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Aspirin, 1000 mg, reduced moderate to severe pain in acute migraine headache
  1. Diana E McMillan, RN, PhD
  1. Faculty of Nursing, University of Manitoba
    Winnipeg, Manitoba, Canada

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Q Is a single dose of aspirin, 1000 mg, effective for treatment of acute migraine with moderate to severe pain intensity?


Embedded ImageDesign:

Randomised, placebo controlled trial.

Embedded ImageAllocation:

unclear concealment.

Embedded ImageBlinding:

blinded (patients).

Embedded ImageFollow up period:

several time points up to 24 hours.

Embedded ImageSetting:


Embedded ImagePatients:

485 patients who were 18–50 years of age (mean age 37 y, 79% women, 77% white); had experienced migraine headache, with or without aura, according to International Headache Society (IHS) criteria; had at least moderate pain; and had ⩾1 but ⩽6 migraines per month during the previous year. Exclusion criteria included vomiting ⩾20% of the time during an attack; initiation of preventive medication in the past 3 months or use of alkaloids to treat migraine; use of anticoagulant, gout, or arthritis medications; and previous non-responsiveness to medication for migraine.

Embedded ImageIntervention:

all patients were trained to identify a qualifying migraine attack (based on IHS criteria). Patients who had a qualifying migraine (with or without aura) of at least moderate intensity pain were instructed to take the study medication: 243 were allocated to aspirin, 1000 mg (Extra Strength Bayer Aspirin Caplets, Bayer Consumer Care Division, Morristown, NJ), and 242 were allocated to matched placebo. Patients were encouraged to wait ⩾2 hours before taking rescue medication.

Embedded ImageOutcomes:

primary outcomes were headache response at 2 hours (change in pain intensity [4 point scale] from moderate or severe at baseline to mild or none) and freedom from pain. Other outcomes included reduction in symptoms of nausea, photophobia, and phonophobia; improvement in functional ability; and adverse events. Outcomes were based on patient self report diaries completed at 30 minutes, and 1, 2, 3, 4, 5, 6, and 24 hours.

Embedded ImagePatient follow up:

401 patients (83%) who took the study medication and had confirmed migraine were included in the analysis.


At 2 hours, more patients who received aspirin had a response and were pain free compared with patients who received placebo (table). Pain intensity difference scores were higher in the aspirin group from 1 hour onward. At 2 hours, more patients in the aspirin group had resolution of photophobia and phonophobia; the groups did not differ for resolution of nausea (table). More patients in the aspirin group had improved functional ability from 1–6 hours (p<0.001). The groups did not differ for overall adverse events (table).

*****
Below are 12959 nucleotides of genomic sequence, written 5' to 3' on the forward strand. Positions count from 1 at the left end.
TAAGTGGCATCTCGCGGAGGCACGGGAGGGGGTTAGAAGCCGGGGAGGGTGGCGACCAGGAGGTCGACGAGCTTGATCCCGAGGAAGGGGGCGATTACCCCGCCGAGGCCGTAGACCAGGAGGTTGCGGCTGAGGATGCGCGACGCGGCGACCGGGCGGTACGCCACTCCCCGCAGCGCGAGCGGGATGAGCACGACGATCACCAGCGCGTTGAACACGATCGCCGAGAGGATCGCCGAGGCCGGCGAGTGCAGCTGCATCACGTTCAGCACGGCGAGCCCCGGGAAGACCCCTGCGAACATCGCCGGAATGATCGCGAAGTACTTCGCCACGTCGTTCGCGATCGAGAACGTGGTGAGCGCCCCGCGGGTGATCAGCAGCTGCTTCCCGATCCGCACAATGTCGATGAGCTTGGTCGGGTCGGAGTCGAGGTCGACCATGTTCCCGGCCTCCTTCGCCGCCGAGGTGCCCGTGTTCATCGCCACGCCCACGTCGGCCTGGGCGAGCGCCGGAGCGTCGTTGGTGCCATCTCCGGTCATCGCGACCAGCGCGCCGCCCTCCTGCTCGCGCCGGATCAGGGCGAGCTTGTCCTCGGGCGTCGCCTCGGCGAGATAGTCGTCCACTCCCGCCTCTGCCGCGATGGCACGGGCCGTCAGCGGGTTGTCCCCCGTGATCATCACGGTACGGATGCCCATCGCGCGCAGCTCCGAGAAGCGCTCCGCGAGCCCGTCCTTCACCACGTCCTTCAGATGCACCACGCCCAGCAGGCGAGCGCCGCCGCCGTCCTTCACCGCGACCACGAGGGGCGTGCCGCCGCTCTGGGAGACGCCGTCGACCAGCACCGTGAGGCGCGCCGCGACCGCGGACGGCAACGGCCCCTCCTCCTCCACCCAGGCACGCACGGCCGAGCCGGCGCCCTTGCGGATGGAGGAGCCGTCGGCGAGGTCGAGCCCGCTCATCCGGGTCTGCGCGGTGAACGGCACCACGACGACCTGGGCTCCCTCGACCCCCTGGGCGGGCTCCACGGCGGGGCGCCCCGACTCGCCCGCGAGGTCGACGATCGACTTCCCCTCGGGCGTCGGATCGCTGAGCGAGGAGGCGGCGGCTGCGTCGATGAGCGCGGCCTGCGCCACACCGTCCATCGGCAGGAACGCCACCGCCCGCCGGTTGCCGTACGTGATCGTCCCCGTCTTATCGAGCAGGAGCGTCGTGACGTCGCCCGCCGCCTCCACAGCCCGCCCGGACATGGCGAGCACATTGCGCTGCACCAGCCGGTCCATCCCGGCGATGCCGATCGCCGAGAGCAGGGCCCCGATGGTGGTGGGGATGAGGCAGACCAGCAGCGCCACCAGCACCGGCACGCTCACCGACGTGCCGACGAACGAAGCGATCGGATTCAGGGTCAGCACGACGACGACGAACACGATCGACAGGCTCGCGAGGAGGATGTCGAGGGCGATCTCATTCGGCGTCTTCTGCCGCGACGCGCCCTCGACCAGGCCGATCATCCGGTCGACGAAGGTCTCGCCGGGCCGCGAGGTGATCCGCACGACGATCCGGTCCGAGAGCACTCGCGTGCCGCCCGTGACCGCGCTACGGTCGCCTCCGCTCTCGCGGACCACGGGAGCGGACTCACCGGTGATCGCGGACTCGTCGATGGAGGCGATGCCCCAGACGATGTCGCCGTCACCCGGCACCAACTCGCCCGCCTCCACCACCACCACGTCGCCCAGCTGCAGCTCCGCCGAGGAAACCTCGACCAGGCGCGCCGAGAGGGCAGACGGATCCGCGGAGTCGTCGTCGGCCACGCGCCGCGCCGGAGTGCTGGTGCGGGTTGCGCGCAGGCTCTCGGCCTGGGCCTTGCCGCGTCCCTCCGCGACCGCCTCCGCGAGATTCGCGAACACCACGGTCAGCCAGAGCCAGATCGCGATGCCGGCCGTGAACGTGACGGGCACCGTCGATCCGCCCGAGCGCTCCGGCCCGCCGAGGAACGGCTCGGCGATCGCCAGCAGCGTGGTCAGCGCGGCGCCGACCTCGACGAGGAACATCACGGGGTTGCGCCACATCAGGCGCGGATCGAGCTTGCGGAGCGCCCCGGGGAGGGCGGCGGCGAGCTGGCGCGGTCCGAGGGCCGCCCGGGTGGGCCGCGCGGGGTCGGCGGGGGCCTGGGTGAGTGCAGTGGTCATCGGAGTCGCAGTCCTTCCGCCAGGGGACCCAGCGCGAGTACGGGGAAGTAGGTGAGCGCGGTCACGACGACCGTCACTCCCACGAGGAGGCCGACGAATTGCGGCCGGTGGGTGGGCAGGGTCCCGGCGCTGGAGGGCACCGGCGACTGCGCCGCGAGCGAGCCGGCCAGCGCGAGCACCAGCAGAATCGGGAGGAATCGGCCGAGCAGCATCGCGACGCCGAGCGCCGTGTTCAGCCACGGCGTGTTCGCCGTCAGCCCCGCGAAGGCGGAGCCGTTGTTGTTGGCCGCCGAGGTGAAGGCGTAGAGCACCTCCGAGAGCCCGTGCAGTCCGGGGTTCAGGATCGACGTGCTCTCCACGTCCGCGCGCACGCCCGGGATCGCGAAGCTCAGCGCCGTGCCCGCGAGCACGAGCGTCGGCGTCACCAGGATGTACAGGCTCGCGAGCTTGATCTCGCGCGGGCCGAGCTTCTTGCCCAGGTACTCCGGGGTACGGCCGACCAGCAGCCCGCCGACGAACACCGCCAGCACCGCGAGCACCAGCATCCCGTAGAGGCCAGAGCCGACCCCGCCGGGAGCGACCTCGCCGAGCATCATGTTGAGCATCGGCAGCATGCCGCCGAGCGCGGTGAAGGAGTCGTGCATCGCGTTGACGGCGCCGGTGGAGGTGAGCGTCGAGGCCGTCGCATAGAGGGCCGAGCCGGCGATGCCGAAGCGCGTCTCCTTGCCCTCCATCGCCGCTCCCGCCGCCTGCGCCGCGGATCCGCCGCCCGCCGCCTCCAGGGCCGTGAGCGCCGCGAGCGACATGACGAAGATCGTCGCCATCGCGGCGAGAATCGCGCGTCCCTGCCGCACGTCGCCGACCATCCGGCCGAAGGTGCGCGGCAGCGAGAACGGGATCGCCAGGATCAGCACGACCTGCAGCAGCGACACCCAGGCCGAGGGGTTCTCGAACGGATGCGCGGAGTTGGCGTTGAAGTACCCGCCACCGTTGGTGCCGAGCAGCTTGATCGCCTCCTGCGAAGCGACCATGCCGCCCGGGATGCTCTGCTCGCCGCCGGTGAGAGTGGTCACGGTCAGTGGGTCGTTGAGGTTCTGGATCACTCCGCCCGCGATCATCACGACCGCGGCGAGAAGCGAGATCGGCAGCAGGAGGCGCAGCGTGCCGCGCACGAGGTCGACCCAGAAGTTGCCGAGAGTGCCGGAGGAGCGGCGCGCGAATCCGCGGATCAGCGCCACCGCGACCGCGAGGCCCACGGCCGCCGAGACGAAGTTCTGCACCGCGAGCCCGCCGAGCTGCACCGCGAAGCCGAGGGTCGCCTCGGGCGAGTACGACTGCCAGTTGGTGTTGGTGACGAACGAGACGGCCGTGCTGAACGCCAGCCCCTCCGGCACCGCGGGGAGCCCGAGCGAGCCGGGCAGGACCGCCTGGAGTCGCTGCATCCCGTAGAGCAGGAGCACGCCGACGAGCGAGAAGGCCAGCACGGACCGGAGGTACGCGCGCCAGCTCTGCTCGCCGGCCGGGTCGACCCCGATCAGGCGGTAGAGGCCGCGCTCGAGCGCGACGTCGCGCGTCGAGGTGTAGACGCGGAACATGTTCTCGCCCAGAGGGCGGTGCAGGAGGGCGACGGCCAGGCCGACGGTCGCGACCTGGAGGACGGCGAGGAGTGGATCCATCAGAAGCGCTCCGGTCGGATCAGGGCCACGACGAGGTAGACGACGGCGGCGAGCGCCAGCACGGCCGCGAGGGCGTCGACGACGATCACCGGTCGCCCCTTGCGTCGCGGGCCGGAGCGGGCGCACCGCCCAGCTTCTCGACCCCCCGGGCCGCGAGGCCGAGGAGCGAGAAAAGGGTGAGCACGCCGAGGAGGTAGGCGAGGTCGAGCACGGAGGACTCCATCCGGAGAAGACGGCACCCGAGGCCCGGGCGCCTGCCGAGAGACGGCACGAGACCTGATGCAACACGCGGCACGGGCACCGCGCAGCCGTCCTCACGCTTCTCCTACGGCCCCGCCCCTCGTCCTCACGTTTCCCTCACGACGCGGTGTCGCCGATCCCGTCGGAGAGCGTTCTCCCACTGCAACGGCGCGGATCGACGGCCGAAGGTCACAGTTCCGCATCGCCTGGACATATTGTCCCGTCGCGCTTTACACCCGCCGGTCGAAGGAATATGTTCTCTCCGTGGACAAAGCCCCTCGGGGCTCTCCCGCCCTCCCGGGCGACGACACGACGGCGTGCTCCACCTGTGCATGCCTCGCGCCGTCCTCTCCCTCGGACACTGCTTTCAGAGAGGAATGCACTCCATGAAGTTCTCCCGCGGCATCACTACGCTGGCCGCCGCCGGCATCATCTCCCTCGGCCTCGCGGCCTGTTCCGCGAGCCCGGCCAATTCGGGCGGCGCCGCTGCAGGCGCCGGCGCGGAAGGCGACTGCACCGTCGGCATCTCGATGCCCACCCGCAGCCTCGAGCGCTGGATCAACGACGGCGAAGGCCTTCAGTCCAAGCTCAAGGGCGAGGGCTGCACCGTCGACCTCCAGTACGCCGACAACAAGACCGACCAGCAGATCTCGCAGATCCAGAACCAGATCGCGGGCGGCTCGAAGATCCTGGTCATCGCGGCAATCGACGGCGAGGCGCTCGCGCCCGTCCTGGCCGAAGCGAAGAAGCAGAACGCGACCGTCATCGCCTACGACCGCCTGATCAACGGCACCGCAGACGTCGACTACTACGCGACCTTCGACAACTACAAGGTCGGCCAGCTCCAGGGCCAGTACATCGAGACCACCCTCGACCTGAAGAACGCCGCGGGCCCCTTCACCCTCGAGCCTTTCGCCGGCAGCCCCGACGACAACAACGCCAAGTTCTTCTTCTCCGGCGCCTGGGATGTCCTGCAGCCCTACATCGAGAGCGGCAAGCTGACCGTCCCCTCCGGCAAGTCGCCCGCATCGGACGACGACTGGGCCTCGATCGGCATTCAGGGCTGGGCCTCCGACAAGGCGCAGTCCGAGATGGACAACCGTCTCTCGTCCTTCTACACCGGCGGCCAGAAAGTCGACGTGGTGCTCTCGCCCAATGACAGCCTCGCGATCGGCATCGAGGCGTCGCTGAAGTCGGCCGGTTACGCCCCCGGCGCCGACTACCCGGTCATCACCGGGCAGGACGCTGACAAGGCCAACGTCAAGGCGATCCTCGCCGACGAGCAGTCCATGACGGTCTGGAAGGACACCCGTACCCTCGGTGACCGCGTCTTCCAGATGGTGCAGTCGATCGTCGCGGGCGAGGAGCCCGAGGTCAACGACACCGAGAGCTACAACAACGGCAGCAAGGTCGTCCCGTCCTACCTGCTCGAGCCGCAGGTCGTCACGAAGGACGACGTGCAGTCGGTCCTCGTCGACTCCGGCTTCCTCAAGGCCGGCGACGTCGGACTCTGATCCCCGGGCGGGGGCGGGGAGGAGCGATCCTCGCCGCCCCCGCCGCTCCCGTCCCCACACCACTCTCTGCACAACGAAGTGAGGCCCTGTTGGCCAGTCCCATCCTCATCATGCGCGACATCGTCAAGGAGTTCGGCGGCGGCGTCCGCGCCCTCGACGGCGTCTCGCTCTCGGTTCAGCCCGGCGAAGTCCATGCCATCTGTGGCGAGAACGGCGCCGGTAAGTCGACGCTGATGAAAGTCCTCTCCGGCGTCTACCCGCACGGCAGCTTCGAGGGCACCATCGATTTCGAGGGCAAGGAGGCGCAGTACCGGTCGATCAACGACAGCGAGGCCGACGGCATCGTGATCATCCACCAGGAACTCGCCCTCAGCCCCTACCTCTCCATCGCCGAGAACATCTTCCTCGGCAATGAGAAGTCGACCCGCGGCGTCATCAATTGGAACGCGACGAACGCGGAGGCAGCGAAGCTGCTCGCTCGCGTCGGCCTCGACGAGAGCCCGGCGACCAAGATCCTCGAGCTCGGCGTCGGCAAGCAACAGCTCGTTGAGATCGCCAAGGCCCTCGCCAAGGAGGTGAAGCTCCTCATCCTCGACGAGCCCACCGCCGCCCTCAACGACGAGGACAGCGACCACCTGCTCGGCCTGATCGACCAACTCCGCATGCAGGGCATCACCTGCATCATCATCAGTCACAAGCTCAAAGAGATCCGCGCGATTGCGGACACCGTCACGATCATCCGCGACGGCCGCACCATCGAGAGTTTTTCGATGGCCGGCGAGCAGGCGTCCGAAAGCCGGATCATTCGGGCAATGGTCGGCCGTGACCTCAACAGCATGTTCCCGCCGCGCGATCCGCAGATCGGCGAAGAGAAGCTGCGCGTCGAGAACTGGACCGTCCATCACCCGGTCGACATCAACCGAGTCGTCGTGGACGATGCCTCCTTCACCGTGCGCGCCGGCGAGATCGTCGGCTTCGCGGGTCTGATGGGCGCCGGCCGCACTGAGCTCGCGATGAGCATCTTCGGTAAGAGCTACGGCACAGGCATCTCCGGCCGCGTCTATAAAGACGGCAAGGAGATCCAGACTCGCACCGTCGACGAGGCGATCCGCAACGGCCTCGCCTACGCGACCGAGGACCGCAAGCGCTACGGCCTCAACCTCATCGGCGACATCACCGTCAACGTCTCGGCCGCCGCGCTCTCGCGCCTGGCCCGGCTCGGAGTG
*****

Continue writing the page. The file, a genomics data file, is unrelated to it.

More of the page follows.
Aspirin, 1000 mg, reduced pain, photophobia, and phonophobia in appropriately selected patients with moderate to severe acute migraine pain.

Aspirin, 1000 mg, v placebo for acute migraine with moderate to severe pain*


Migraine headaches are characterised by debilitating, unilateral, throbbing pain aggravated by routine activity and associated with nausea, vomiting, photophobia, and phonophobia.1 An estimated 12% of the population have migraines, and more than half of patients treat this condition with over-the-counter (OTC) medication.2 Lipton et al offer a needed evaluation of aspirin in caplet form for acute migraine. Notably, the study sample did not exclude patients bedridden by migraine, a common limitation of previous OTC migraine medication trials.

The authors reported that aspirin was statistically superior to placebo for most reported migraine pain and symptom endpoints. However, the clinical effects of treatment translate more modestly to 18% more responders and 14% more pain-free patients compared with placebo at 2 hours, with wide confidence intervals noted for numbers needed to treat (abstract table). Furthermore, 80% of patients who took aspirin still had at least mild pain at 2 hours, and recurrence rates at 6 and 24 hours were not different between groups. Marked attrition (173/401) at the 24 hour recurrence endpoint and the lack of a crossover design, as recommended by the IHS, were 2 noted study limitations.

Health professionals need to ensure that symptoms of acute migraine are differentiated from other serious health conditions such as hypertension or brain tumour, recognise the limitations of OTC medications for treating chronic or severely debilitating migraine attacks, and be aware of the potential for medication-induced headaches and other side effects if OTC treatments are overused. With these considerations in mind, the study by Lipton et al supports the recommendation of a 1000 mg dose of caplet form aspirin in appropriately selected patients as an inexpensive, potentially beneficial OTC treatment option for patients with acute migraine headache.



  • For correspondence: Dr R B Lipton, Department of Neurology, Albert Einstein College of Medicine, Bronx, NY, USA.

  • Source of funding: Bayer Corporation, Morristown, NJ, USA.